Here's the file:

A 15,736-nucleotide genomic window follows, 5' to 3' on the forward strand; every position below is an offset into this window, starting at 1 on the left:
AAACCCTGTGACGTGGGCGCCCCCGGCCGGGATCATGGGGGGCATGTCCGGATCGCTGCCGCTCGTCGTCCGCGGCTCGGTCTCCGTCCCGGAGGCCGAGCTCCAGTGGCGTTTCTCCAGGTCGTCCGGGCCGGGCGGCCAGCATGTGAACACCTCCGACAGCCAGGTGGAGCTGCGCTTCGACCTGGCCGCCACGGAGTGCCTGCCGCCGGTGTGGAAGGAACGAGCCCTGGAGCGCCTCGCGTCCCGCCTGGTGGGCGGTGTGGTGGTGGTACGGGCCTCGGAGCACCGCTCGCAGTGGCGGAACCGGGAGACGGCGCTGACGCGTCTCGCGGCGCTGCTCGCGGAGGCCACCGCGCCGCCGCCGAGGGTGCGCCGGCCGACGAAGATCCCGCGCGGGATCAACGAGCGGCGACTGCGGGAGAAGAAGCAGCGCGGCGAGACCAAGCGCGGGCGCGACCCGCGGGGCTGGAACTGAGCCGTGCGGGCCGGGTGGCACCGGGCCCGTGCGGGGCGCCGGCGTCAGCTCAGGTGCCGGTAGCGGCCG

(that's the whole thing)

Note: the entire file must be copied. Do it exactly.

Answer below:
A 15,736-nucleotide genomic window follows, 5' to 3' on the forward strand; every position below is an offset into this window, starting at 1 on the left:
AAACCCTGTGACGTGGGCGCCCCCGGCCGGGATCATGGGGGGCATGTCCGGATCGCTGCCGCTCGTCGTCCGCGGCTCGGTCTCCGTCCCGGAGGCCGAGCTCCAGTGGCGTTTCTCCAGGTCGTCCGGGCCGGGCGGCCAGCATGTGAACACCTCCGACAGCCAGGTGGAGCTGCGCTTCGACCTGGCCGCCACGGAGTGCCTGCCGCCGGTGTGGAAGGAACGAGCCCTGGAGCGCCTCGCGTCCCGCCTGGTGGGCGGTGTGGTGGTGGTACGGGCCTCGGAGCACCGCTCGCAGTGGCGGAACCGGGAGACGGCGCTGACGCGTCTCGCGGCGCTGCTCGCGGAGGCCACCGCGCCGCCGCCGAGGGTGCGCCGGCCGACGAAGATCCCGCGCGGGATCAACGAGCGGCGACTGCGGGAGAAGAAGCAGCGCGGCGAGACCAAGCGCGGGCGCGACCCGCGGGGCTGGAACTGAGCCGTGCGGGCCGGGTGGCACCGGGCCCGTGCGGGGCGCCGGCGTCAGCTCAGGTGCCGGTAGCGGCCG